The entry-level four-cylinder 233-bhp 2.0-liter petrol engine doesn’t lose its composure but as you build up speed, the little four pot would lose steam at higher revs even with the brilliant seven-speed PDK gearbox. The Macan’s sporty handling is even more striking than the outright performance. It is a very comfortable, well-mannered machine that you’d happily use every day of the year. Plus, I will let you in on a little secret – only certain parts of Asia can get these units and the Philippines is one of them.
Driving off onto a short straight, the 3.0-liter V6 twin turbo diesel with 258 hp and 580 Newton-meters of torque blew me away as well – knowing that I get a P29 pesos per-liter kind of way. It didn’t feel like I was in a diesel SUV as it easily kept up with Macan S petrol.
The engine of the Macan S Diesel has a torquey output. Able to hit 62 miles per hour (99.2 kilometers per hour) in 6.3 seconds and with a whopping 580 Nm of torque on offer, it feels by far like the most sporting of the various diesel-engined compact SUVs on offer at the moment.
The diesel variant feels very refined and quick. It’s also very smooth, with Porsche’s seven-speed PDK gearbox working wonders under the bonnet. Perhaps it’s not quite to the “sports car” level that Porsche’s marketing material would have you believe, but it’s still very good indeed.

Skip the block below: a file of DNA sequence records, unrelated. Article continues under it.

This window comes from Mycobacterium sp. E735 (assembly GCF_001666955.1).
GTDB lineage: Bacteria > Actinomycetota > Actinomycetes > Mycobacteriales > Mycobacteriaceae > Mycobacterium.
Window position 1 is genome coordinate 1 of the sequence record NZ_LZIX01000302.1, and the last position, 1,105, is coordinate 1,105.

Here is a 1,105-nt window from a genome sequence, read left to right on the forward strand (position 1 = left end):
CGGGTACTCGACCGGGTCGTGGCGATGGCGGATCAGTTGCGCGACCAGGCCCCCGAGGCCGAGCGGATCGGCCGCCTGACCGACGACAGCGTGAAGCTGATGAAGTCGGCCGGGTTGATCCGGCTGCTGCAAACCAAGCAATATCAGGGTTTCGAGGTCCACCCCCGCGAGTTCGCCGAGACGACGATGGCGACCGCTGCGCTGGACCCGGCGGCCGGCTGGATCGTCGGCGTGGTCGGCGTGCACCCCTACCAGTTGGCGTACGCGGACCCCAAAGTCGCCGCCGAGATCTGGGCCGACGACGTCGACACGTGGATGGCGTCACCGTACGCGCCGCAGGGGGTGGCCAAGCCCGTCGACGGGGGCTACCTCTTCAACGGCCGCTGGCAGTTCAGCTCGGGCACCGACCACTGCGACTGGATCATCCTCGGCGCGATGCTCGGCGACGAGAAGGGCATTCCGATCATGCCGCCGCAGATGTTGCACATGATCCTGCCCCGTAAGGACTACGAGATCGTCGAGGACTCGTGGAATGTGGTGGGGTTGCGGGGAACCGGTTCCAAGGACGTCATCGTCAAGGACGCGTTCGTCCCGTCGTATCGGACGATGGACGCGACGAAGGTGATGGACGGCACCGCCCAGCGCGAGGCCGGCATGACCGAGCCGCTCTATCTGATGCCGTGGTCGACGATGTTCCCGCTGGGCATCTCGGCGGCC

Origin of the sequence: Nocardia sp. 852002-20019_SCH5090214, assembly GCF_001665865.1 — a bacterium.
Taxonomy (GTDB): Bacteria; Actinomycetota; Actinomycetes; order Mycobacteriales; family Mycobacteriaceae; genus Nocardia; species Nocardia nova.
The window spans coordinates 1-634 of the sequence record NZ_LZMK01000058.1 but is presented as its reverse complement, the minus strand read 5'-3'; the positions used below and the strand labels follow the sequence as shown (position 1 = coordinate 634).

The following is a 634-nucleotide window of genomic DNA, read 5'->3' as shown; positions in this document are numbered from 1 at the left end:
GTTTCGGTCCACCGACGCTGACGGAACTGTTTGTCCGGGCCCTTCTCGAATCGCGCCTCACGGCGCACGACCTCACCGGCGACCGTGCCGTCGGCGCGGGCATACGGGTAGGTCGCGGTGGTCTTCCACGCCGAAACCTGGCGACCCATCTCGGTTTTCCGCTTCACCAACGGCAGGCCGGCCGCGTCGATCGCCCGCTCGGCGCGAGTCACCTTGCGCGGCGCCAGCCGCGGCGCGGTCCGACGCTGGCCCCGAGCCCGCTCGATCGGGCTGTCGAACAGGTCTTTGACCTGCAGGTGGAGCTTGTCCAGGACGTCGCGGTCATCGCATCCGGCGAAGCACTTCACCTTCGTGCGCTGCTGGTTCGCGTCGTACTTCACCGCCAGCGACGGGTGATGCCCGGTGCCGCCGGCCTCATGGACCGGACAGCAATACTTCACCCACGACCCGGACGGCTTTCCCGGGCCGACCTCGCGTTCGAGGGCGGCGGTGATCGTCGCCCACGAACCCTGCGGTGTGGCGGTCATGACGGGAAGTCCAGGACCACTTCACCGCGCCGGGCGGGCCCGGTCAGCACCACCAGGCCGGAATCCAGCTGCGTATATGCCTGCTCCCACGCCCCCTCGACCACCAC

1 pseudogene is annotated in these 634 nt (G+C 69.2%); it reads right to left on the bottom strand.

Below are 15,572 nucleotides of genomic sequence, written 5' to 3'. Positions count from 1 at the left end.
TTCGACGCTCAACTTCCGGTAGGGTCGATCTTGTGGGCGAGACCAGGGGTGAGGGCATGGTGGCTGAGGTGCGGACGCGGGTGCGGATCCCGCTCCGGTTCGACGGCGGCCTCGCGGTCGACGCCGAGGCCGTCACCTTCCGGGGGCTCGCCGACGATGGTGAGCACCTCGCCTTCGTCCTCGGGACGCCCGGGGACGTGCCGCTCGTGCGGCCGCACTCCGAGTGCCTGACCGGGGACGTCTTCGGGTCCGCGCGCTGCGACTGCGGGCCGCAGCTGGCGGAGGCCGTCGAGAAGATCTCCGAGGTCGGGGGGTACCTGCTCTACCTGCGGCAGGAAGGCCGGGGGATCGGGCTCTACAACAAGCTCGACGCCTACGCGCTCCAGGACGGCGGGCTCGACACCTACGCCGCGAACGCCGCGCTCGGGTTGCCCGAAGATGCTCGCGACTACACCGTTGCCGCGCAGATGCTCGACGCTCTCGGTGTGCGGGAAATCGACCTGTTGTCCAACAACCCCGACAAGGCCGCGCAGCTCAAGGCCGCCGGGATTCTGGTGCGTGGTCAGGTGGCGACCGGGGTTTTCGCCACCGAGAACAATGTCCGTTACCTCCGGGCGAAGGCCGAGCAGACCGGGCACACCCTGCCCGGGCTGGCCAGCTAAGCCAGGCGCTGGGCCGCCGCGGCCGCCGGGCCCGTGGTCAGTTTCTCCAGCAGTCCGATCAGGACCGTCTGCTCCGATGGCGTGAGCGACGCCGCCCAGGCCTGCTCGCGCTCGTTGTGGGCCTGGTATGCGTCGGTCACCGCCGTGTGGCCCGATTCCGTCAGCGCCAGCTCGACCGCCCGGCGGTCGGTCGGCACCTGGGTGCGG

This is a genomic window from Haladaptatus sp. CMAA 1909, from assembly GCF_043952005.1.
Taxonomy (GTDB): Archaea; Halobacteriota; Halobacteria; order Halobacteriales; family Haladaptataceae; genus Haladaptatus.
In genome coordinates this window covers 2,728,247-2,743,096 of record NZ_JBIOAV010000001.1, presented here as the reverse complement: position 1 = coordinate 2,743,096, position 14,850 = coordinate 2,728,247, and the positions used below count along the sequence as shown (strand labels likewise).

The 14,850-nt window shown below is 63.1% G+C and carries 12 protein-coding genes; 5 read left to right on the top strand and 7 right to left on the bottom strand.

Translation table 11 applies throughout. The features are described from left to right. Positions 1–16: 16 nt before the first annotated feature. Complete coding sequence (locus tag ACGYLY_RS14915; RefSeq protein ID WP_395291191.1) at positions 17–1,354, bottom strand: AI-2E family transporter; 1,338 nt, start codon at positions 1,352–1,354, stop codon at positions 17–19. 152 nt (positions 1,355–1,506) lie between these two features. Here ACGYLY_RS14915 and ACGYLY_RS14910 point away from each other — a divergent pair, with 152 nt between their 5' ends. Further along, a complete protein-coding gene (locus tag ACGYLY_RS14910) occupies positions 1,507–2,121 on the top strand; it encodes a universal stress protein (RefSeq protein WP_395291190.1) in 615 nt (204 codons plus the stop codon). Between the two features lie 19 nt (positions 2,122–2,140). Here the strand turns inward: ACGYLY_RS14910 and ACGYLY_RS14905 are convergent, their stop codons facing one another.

The Macan S (petrol) is an impressive SUV. With a 0-62 mph time of 5.4 seconds, a top speed of 158 mph (252 kph) and the ability to return 31.4 miles per gallon on a combined cycle, the Macan S feels rapid enough to drive without burning a hole through your wallet.
But for all our familiarity with the experience, it is still difficult not to marvel at the irresistible physicality involved in propelling two tons of Macan Turbo from a standing start to a quarter mile down the road in less time than it takes to pour a pint.
The process is all the more impressive aboard the Macan Turbo, given that its new V6 develops about 100 bhp less than the Cayenne’s V8 – in a car not a whole heap lighter. The end result, though, is much the same. Using launch control on dry ground, the new model tears away from the line without hesitation, succumbing to negligible pitch and barely any loss of traction.